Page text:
| 9th century|
Walbrzych [?vau?b?ix is a city in Lower Silesian Voivodeship in south-western Poland, with 120,197 inhabitants (31 December 2010). From 1975–1998 it was the capital of Walbrzych Voivodeship; it is now the seat of Walbrzych County. Walbrzych is by far the largest city in Poland that does not itself form a separate county (powiat), having given up that status in 2003. (The next largest such town is Inowroclaw, population 77,313.) Starting in 2013, is back on forms a separate county (powiat). Walbrzych lies approximately 70 kilometres (43 mi) south-west of the state capital Wroclaw and about 10 kilometres (6 miles) from the Czech border.
Ksiaz Castle (German: Schloss Furstenstein), the largest Silesian castle, the third- largest castle in Poland behind Krakows Wawel and the Teutonic Order fortress at Malbork.
Market square (1997-1999 renovated)
Czettritz Castle (1604–1628)
Alberti Castle (1801), housing the Municipal Museum
St. Marys (1305, ren. 1720)
Protestant Church (1785–1788)
According to the Geographical Dictionary of Poland published by Polish Scientific Publishers PWN, the citys predecessor, Lasogrod, was an early medieval Slavic settlement whose inhabitants engaged in hunting, honey gathering, and later agriculture. Lasogrod eventually developed into a defensive fort, the remains of which were destroyed in the 19th century during expansion of the city. Some German publications argue that no archaeological or written records support claims of a Slavic settlement or the existence of a castle before the late 13th century, and that during the Middle Ages the area of Walbrzych was part of the unpopulated Silesian Przesieka. According to a writing from 1667 by jurist and historian Ephraim Ignatius Naso, Walbrzych already existed as a small village in 1191. This claim was rejected by an 1886 publication from the German Empire, and by German historian Hugo Weczerka, who says the city was founded between 1290 and 1293, and was mentioned as Waldenberc in 1305. He places the city near Nowy Dwor (German: ), built by Bolko I the Strict of the Polish royal Piast dynasty (Silesian branch) of Swidnica-Jawor (German: ). The city website, however, mentions the building of the castle as a separate event in 1290. A part of Nowy Dwor castle, a manor built in the 17th century, was destroyed in the 19th century.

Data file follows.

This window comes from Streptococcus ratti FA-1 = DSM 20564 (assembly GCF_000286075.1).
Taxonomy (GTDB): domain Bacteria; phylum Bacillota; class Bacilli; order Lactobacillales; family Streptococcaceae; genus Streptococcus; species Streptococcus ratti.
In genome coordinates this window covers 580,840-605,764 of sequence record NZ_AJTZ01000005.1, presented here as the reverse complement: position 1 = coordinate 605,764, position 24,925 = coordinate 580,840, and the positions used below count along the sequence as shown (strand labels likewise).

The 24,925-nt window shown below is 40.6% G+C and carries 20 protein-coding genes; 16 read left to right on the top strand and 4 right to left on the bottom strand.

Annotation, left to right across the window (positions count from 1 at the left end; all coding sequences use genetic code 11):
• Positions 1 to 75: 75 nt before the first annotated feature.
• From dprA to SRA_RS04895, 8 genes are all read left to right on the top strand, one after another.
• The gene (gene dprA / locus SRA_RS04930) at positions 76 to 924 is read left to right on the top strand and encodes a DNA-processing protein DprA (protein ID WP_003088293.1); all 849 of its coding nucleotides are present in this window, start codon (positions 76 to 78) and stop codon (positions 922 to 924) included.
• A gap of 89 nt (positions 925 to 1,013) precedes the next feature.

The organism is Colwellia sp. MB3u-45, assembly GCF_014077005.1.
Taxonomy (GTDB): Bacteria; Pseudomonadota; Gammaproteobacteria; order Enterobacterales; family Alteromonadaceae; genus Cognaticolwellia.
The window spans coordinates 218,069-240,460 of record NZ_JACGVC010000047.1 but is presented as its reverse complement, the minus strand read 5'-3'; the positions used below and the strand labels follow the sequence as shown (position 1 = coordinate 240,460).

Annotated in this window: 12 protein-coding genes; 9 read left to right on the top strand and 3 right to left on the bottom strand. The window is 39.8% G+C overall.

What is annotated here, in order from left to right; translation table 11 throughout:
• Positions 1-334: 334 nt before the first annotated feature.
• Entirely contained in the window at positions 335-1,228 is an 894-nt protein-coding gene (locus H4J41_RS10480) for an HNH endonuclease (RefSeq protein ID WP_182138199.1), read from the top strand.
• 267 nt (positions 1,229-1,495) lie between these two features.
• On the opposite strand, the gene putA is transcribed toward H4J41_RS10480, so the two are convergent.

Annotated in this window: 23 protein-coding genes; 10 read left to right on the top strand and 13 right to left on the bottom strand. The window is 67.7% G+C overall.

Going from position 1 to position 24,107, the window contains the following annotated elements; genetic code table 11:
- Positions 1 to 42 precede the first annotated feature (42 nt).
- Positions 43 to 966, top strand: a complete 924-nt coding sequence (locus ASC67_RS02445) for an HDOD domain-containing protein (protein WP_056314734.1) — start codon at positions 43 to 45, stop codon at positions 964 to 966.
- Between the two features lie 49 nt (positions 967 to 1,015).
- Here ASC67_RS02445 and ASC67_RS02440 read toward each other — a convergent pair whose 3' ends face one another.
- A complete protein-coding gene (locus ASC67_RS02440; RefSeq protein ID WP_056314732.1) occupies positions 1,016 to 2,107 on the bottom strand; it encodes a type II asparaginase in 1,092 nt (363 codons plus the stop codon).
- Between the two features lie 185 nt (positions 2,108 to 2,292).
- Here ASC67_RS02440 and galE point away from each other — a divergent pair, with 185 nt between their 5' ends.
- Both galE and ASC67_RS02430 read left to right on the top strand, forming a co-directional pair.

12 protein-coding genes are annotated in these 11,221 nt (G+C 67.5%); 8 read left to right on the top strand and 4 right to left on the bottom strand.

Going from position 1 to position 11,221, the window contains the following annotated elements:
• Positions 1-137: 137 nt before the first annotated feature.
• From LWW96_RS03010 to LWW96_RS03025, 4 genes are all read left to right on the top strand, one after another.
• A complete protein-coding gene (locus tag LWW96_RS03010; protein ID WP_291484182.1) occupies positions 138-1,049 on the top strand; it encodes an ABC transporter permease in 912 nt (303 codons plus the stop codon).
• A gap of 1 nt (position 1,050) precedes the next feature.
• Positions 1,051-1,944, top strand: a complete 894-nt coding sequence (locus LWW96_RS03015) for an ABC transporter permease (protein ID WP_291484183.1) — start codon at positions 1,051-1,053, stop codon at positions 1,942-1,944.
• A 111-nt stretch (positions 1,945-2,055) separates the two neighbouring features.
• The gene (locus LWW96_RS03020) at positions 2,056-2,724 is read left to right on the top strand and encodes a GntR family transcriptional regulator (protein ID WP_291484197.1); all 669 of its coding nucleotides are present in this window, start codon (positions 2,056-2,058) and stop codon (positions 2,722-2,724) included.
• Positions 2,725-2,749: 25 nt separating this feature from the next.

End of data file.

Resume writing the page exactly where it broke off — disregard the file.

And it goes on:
The city was chartered in 1426, but it did not receive the rights to hold markets or other privileges due to the competition of nearby towns and the insignificance of the local landlords. Subsequently, the city became the property of the Silesian knightly families, initially the Schaffgotsches in 1372, later the Czettritzes, and from 1738, the Hochberg family, owners of Furstenstein Castle.